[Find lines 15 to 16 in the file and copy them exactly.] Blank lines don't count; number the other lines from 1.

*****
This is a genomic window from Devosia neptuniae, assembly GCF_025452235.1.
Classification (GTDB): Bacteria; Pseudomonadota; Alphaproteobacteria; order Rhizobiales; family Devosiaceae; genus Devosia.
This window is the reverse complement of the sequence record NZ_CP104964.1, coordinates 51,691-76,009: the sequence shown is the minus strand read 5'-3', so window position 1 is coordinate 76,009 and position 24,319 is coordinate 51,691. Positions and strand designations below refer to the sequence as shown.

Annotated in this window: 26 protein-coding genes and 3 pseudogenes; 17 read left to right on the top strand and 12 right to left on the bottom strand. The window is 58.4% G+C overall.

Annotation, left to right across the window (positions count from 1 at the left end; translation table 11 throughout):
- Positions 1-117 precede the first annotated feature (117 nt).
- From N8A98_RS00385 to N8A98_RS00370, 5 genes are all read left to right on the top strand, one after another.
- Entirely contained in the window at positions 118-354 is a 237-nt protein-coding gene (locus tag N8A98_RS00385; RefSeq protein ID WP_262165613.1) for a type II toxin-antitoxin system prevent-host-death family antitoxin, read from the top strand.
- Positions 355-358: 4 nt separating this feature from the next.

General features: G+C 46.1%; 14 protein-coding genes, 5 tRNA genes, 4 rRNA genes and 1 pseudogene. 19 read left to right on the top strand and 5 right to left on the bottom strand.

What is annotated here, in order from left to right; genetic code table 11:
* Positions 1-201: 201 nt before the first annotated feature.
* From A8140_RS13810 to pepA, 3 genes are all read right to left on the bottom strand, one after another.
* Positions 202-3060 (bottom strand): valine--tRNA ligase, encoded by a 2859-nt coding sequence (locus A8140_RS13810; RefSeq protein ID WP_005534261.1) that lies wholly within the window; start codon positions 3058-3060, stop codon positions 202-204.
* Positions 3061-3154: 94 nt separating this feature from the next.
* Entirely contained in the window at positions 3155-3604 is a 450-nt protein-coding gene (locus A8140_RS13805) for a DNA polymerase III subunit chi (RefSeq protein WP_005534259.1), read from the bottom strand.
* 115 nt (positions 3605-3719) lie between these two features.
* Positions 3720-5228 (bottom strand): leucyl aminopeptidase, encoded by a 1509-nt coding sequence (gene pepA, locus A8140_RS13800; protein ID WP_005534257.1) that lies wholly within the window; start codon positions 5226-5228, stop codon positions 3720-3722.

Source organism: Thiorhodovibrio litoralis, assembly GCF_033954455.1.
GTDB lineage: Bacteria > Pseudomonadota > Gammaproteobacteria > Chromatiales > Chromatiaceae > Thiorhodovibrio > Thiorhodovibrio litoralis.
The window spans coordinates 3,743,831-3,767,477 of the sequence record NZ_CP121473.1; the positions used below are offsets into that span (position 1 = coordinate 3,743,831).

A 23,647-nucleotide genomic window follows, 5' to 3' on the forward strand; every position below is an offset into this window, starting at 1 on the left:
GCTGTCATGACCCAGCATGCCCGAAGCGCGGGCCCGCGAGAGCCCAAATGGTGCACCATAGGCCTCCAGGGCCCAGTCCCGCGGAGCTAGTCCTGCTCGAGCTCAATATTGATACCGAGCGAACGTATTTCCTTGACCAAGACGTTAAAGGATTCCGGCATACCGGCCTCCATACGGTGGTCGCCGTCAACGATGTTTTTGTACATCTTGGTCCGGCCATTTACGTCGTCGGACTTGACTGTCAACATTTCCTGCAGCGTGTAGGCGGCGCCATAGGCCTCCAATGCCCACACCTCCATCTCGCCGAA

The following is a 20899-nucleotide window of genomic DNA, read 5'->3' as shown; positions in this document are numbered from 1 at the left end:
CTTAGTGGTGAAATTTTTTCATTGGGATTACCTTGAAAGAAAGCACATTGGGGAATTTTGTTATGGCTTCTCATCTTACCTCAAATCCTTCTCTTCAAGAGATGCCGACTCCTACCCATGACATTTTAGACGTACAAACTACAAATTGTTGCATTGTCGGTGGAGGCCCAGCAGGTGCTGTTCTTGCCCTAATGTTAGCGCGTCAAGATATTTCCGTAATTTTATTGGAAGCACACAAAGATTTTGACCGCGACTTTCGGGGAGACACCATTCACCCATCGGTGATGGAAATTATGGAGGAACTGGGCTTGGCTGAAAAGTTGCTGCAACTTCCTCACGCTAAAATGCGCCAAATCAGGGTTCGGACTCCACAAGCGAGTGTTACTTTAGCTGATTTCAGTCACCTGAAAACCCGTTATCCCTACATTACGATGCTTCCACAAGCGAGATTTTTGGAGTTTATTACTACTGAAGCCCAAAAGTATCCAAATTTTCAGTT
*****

* Positions 3061-3154: 94 nt separating this feature from the next.
* Entirely contained in the window at positions 3155-3604 is a 450-nt protein-coding gene (locus A8140_RS13805) for a DNA polymerase III subunit chi (RefSeq protein WP_005534259.1), read from the bottom strand.